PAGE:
British manufacturers are heading into their slowest year of growth since 2015 as Brexit uncertainty hits foreign demand and businesses brace for potential shortages of raw materials, their trade association, EEF, forecast today.
EEF predicts factory output growth will fall to 0.3 percent next year from an estimated 1.1 percent in 2018.
Previously, the association had forecast a slowdown to 0.5 percent growth in 2019 from 0.9 percent in 2018.
"The moderation in manufacturing performance over the course of this year appears to have gathered pace during the final quarter, with more clouds on the horizon than there have been for some time," EEF's chief executive, Stephen Phipson, said.
EEF works with manufacturing, engineering and technology-based businesses in the UK and it is the largest sectoral employers' organisation in the country.
Prime Minister Theresa May faces an uphill battle to win the parliamentary vote next week on a transition deal aimed at avoiding a cliff-edge Brexit when Britain leaves the European Union on March 29.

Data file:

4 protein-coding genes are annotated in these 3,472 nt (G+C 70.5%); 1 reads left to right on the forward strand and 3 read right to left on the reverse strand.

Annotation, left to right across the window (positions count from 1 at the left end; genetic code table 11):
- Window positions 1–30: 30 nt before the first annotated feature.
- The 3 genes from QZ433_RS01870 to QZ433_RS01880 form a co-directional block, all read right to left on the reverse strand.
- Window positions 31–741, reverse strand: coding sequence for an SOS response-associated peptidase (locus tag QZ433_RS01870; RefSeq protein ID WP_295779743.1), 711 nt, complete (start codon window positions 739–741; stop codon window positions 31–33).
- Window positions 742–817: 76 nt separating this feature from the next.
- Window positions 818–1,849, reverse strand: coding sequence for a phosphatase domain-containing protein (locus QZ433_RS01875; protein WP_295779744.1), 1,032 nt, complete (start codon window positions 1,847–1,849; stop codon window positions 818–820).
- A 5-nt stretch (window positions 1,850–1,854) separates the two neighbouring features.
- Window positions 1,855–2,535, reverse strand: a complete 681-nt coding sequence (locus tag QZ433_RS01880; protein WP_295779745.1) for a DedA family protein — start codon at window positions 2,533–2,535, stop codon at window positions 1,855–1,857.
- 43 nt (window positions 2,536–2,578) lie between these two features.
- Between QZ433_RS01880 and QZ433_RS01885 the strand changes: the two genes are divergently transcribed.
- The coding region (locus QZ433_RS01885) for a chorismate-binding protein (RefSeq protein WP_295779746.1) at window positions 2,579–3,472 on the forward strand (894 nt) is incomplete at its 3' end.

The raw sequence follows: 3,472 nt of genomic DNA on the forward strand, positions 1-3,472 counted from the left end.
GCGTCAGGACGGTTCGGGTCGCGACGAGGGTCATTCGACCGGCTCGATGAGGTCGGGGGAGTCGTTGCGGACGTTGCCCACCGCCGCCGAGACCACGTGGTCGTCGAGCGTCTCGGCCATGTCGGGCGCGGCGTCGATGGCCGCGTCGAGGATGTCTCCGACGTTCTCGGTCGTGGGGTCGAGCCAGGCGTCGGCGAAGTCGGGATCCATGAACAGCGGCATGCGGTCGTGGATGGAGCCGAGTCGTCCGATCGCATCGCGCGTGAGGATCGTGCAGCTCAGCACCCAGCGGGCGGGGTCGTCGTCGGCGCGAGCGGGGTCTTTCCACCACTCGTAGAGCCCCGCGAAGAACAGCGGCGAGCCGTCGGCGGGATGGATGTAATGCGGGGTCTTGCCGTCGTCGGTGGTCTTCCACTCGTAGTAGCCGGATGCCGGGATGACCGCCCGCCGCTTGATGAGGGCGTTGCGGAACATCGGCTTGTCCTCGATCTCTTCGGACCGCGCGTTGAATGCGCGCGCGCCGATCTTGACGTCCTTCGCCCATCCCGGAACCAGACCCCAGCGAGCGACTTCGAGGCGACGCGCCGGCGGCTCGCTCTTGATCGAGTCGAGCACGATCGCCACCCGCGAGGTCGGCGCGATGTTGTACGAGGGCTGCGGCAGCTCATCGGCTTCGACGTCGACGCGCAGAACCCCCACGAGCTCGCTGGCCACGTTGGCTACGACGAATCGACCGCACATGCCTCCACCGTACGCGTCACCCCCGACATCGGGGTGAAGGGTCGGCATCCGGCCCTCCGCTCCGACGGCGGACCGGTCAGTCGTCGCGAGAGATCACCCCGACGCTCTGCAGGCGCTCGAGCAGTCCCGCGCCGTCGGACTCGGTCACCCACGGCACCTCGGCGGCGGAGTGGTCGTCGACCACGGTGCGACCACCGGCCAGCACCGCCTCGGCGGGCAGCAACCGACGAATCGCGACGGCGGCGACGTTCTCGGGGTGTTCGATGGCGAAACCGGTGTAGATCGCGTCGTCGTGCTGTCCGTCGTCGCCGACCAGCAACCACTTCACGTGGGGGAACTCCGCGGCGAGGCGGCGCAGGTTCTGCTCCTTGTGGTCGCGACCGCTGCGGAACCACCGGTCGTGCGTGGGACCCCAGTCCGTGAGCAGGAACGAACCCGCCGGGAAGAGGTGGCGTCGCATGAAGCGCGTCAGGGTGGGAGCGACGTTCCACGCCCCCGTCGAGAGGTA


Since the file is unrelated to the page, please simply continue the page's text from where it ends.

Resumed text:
Last week Bank of England Governor Mark Carney warned the economy could shrink by eight percent in the space of a year in the event of a "disorderly" no-deal Brexit, a sharper contraction than during the 2008 financial crisis.
British carmakers and chemical plants are the manufacturers with the most to lose from Customs delays, new tariffs and other trade barriers, the BoE said, predicting losses equivalent to around 20 percent of output in a worst-case scenario.
EEF said a survey of 329 of its members, conducted from Oct 31 to Nov 21, showed that export order growth had halved.
"There are likely to be a number of causes for the fall in exports this quarter, uncertainty over our future relationship with the EU being the main one," said Tom Lawton, a partner at accountants BDO, which sponsors the survey.
More subdued global growth, the fading effects of a sterling depreciation after the Brexit referendum in 2016 and the rise of protectionist policies were further challenges, he added.
Domestic demand was stronger, but anecdotal evidence suggested this reflected firms stocking up on parts and supplies in case of disruption next year, EEF said.
Manufacturing accounts for about 10 percent of Britain's economy.